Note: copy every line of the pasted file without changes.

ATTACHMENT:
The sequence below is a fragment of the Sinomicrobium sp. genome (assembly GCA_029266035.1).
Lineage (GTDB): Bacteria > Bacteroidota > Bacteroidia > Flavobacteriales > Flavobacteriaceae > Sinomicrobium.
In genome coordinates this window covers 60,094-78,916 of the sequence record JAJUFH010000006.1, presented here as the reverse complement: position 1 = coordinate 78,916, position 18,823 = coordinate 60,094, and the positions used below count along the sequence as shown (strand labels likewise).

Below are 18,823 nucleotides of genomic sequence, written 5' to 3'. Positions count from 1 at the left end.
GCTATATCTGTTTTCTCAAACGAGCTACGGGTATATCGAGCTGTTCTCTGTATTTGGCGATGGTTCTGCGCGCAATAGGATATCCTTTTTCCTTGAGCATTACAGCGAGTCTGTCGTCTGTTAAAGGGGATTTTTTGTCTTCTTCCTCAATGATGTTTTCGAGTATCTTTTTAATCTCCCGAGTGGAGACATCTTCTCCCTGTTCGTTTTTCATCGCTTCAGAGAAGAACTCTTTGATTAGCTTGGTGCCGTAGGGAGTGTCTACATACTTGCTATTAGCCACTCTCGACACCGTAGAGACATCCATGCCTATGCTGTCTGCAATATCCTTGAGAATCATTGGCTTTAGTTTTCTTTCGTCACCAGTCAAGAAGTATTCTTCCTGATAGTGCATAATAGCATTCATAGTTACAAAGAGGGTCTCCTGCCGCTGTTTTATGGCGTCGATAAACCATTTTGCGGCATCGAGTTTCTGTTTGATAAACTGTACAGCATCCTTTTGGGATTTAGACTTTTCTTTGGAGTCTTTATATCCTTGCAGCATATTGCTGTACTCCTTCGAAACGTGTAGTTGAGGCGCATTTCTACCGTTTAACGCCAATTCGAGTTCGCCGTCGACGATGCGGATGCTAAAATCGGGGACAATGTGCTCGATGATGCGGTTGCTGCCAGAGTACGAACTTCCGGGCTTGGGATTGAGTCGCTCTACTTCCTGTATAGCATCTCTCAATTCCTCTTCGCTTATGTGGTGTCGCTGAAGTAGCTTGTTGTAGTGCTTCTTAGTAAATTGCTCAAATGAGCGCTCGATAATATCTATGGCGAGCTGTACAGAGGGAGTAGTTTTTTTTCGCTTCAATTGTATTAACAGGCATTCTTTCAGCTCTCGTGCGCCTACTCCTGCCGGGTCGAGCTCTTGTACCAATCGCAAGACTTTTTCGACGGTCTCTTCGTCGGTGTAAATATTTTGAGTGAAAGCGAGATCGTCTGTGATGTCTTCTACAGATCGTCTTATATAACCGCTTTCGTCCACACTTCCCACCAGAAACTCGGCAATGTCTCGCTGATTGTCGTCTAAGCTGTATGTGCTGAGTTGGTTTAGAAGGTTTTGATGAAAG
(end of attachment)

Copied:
The sequence below is a fragment of the Sinomicrobium sp. genome (assembly GCA_029266035.1).
Lineage (GTDB): Bacteria > Bacteroidota > Bacteroidia > Flavobacteriales > Flavobacteriaceae > Sinomicrobium.
In genome coordinates this window covers 60,094-78,916 of the sequence record JAJUFH010000006.1, presented here as the reverse complement: position 1 = coordinate 78,916, position 18,823 = coordinate 60,094, and the positions used below count along the sequence as shown (strand labels likewise).

Below are 18,823 nucleotides of genomic sequence, written 5' to 3'. Positions count from 1 at the left end.
GCTATATCTGTTTTCTCAAACGAGCTACGGGTATATCGAGCTGTTCTCTGTATTTGGCGATGGTTCTGCGCGCAATAGGATATCCTTTTTCCTTGAGCATTACAGCGAGTCTGTCGTCTGTTAAAGGGGATTTTTTGTCTTCTTCCTCAATGATGTTTTCGAGTATCTTTTTAATCTCCCGAGTGGAGACATCTTCTCCCTGTTCGTTTTTCATCGCTTCAGAGAAGAACTCTTTGATTAGCTTGGTGCCGTAGGGAGTGTCTACATACTTGCTATTAGCCACTCTCGACACCGTAGAGACATCCATGCCTATGCTGTCTGCAATATCCTTGAGAATCATTGGCTTTAGTTTTCTTTCGTCACCAGTCAAGAAGTATTCTTCCTGATAGTGCATAATAGCATTCATAGTTACAAAGAGGGTCTCCTGCCGCTGTTTTATGGCGTCGATAAACCATTTTGCGGCATCGAGTTTCTGTTTGATAAACTGTACAGCATCCTTTTGGGATTTAGACTTTTCTTTGGAGTCTTTATATCCTTGCAGCATATTGCTGTACTCCTTCGAAACGTGTAGTTGAGGCGCATTTCTACCGTTTAACGCCAATTCGAGTTCGCCGTCGACGATGCGGATGCTAAAATCGGGGACAATGTGCTCGATGATGCGGTTGCTGCCAGAGTACGAACTTCCGGGCTTGGGATTGAGTCGCTCTACTTCCTGTATAGCATCTCTCAATTCCTCTTCGCTTATGTGGTGTCGCTGAAGTAGCTTGTTGTAGTGCTTCTTAGTAAATTGCTCAAATGAGCGCTCGATAATATCTATGGCGAGCTGTACAGAGGGAGTAGTTTTTTTTCGCTTCAATTGTATTAACAGGCATTCTTTCAGCTCTCGTGCGCCTACTCCTGCCGGGTCGAGCTCTTGTACCAATCGCAAGACTTTTTCGACGGTCTCTTCGTCGGTGTAAATATTTTGAGTGAAAGCGAGATCGTCTGTGATGTCTTCTACAGATCGTCTTATATAACCGCTTTCGTCCACACTTCCCACCAGAAACTCGGCAATGTCTCGCTGATTGTCGTCTAAGCTGTATGTGCTGAGTTGGTTTAGAAGGTTTTGATGAAAG